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Circuit Court rules on first impression issue

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The 7th Circuit Court of Appeals resolved an issue of first impression today: what is needed to be deemed "adequate writing" under the Telecommunications Act of 1996.

The issue arose in Dan Helcher, et al. v. Dearborn County, Ind. Board of Zoning Appeals, No. 07-3949, in which Cincinnati Bell Wireless appealed the grant of summary judgment in favor of the Dearborn County Board of Zoning Appeals in its suit filed after the BZA refused to grant a conditional use permit to build a cell phone tower on the Helchers' land, which was zoned agricultural.

Bell believed the BZA violated the Telecommunications Act of 1996, claiming the BZA's decision wasn't based on substantial evidence contained in a written record; the approved minutes didn't constitute a sufficient written decision; the BZA's decision unreasonably discriminated against Bell; and the decision had the effect of denying the provision of wireless communications services. Bell prepared reports, photos and other studies to convince the BZA to allow it to build the cell phone tower on the Helchers' land. A number of landowners opposed the tower because of its visual impact and fear it would decrease property values.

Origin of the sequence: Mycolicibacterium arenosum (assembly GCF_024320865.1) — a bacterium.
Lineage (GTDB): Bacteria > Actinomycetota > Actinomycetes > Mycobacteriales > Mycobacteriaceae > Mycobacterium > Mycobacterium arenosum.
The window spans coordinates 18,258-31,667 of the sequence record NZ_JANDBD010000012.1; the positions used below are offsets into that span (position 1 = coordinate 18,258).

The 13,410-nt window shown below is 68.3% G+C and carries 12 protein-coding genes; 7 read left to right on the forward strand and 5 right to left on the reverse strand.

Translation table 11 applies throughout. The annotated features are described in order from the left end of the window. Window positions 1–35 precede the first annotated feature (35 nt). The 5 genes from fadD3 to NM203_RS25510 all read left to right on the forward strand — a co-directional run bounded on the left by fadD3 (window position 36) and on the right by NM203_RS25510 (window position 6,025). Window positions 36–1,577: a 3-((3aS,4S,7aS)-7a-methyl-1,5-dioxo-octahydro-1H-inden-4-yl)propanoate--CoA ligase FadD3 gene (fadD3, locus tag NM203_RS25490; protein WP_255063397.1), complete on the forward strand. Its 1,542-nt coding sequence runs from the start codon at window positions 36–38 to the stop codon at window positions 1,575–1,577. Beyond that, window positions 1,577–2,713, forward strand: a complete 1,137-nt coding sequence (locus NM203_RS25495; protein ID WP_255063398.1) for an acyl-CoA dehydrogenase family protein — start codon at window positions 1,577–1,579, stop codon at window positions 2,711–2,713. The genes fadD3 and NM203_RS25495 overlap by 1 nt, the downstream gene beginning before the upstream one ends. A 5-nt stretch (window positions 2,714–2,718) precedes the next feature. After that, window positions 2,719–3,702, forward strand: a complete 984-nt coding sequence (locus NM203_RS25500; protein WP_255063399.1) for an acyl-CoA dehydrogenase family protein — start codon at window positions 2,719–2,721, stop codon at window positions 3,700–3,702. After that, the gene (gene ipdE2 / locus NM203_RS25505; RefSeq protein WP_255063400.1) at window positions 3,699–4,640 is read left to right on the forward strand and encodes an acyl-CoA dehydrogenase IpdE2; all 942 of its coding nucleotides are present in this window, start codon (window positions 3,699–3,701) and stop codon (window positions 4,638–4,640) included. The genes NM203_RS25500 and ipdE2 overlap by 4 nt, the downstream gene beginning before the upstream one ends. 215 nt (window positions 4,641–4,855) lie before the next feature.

The BZA voted in March 2006 to deny Bell's application for a special-use permit. Several months after the meeting, the BZA approved its revised minutes from the March meeting.

First, the Circuit Court had to decide whether the BZA's decision complied with the act's requirement that the decision must be "in writing," an issue not yet ruled on by the 7th Circuit. The appellate judges joined the decisions of the 1st, 6th, and 9th circuits, which ruled the "in writing" requirement is met so long as the written decision contains a sufficient explanation of the reasons for the permit denial to allow a reviewing court to evaluate the evidence in the record supporting those reasons, wrote Judge Ilana Diamond Rovner.

After examining the BZA's minutes, the Circuit Court found they provided an adequate basis for judicial review and met the "in writing" requirement. The Circuit judges also affirmed the BZA's finding that Bell's application didn't satisfy Article 3, Sections 315(b) and (d), and Article 15, Section 1514(5) of the county's zoning ordinance. The photographic representations of the tower as viewed from the Helchers' neighbors' property, along with the objections of many residents who purchased land and built homes in this area specifically because of the natural views, provided the BZA with substantial evidence to reject the permit as nonconforming with Section 315(b), wrote the judge.

Bell also didn't investigate placing the tower on property zoned for manufacturing, highway interchange, general business, or restricted business. The company only determined it couldn't perform co-location with existing towers. In addition, Bell's arguments that the BZA's rejection of its application effectively prohibits the company from providing wireless communication services and the denial unreasonably discriminates between wireless providers have no merit, the Circuit Court concluded. It affirmed summary judgment for the BZA.